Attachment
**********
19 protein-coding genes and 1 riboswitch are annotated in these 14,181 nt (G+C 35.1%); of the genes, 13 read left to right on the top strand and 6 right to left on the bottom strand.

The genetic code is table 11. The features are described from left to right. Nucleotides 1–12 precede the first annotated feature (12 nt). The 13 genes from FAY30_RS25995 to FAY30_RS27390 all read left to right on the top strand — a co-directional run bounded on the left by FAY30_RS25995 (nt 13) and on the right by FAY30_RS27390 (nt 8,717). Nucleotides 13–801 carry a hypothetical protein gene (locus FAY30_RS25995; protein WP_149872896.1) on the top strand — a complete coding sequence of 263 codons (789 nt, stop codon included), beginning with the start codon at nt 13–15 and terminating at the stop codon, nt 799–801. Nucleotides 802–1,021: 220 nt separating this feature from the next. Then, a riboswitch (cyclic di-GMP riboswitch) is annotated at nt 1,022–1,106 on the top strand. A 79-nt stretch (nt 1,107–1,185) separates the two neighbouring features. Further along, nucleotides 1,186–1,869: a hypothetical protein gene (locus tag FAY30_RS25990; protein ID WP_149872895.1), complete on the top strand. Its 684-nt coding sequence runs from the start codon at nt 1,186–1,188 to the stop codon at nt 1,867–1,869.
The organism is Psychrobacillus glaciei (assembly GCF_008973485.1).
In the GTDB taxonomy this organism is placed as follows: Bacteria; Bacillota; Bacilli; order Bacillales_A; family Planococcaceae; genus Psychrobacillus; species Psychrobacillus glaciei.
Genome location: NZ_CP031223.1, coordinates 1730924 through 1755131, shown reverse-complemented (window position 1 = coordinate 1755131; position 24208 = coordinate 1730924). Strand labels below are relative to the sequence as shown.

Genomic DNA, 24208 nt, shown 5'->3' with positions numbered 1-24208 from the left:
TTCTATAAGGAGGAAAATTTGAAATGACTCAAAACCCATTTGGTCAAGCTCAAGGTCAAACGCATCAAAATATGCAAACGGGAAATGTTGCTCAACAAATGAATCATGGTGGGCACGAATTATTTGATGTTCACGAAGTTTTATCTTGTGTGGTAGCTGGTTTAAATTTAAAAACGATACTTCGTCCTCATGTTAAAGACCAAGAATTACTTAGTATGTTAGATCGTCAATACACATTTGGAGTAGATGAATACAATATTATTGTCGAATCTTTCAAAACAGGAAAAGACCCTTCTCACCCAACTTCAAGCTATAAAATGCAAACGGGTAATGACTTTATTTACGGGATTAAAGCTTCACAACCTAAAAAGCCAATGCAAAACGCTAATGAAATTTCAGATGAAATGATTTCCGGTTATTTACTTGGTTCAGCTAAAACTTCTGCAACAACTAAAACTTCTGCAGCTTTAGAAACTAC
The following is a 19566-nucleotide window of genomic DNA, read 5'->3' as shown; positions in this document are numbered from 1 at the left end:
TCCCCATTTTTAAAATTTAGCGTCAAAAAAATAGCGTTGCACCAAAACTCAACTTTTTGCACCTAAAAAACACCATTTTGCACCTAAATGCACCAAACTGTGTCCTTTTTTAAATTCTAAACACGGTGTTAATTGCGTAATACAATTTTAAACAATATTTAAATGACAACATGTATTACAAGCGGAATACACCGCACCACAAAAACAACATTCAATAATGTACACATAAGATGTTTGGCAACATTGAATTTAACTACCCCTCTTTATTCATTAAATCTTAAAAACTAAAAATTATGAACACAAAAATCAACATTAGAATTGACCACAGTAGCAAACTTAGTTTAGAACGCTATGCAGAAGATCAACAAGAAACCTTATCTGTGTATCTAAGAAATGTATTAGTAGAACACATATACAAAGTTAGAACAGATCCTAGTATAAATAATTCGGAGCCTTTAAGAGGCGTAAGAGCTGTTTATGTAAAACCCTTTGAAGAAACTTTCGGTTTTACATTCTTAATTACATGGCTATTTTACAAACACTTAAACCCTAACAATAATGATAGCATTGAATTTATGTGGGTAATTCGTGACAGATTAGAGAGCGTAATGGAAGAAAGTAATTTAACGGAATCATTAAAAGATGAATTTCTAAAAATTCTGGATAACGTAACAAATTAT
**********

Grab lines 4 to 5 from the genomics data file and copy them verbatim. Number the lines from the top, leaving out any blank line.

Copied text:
In the GTDB taxonomy this organism is placed as follows: Bacteria; Bacillota; Bacilli; order Bacillales_A; family Planococcaceae; genus Psychrobacillus; species Psychrobacillus glaciei.
Genome location: NZ_CP031223.1, coordinates 1730924 through 1755131, shown reverse-complemented (window position 1 = coordinate 1755131; position 24208 = coordinate 1730924). Strand labels below are relative to the sequence as shown.